"Should a private foundation be more than a private investment company that uses some of its excess cash flow for charitable purposes?"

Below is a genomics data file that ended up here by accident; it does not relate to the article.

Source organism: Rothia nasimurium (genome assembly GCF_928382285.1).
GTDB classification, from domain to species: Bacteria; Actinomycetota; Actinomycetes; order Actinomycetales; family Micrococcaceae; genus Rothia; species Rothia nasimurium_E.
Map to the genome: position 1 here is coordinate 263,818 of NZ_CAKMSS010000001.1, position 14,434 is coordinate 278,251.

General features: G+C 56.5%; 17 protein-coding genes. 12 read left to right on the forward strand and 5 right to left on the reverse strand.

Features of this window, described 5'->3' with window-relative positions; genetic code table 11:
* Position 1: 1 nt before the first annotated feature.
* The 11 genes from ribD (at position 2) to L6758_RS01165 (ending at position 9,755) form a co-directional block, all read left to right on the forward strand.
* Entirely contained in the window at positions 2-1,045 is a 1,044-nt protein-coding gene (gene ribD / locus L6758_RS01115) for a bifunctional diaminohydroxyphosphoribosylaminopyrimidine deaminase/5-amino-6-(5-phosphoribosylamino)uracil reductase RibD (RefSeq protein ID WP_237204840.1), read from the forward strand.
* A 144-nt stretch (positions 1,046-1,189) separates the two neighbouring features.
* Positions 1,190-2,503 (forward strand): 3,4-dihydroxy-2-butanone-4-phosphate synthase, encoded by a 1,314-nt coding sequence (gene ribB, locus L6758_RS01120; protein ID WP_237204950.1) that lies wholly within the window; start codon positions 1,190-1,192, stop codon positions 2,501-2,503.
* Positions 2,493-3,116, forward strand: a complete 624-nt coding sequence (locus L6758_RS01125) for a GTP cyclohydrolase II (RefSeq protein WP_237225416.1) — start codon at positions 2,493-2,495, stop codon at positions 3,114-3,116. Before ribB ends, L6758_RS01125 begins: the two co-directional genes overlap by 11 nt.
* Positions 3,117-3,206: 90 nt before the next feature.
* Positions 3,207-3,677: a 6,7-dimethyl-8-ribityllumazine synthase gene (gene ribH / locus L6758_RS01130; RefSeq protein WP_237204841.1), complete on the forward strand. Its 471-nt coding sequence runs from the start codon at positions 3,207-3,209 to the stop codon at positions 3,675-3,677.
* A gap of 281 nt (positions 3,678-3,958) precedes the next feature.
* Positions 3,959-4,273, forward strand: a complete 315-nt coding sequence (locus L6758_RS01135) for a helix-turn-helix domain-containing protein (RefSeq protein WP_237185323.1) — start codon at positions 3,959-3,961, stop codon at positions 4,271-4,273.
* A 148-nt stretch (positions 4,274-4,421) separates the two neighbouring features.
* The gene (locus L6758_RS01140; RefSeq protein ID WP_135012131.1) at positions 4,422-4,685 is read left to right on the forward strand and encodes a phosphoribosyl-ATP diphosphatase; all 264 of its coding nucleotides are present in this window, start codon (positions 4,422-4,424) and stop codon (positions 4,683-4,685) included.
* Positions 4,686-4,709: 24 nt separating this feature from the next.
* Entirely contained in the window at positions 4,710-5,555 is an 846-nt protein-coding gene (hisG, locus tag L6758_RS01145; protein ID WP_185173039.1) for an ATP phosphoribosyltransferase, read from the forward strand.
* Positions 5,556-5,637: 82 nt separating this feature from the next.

This was the question that the Board of Directors of the F.B. Heron Foundation posed several years ago as it considered how best to use the Foundation's assets to promote its mission of helping low-income people and communities build assets and create wealth. The question was a provocative one because it challenged one of the prevailing orthodoxies of organized philanthropy—the belief that mission is best served by constructing a "wall" between program and investment management, with the latter seeking to maximize financial return (usually without consideration of mission) and the former dispensing grants for mission. In 2003, private foundations managed assets of nearly $500 billion while providing grants of $29.7 billion in accordance with IRS charitable distribution requirements. The question above, answered in the affirmative by our Board, has shaped our thinking and practice ever since.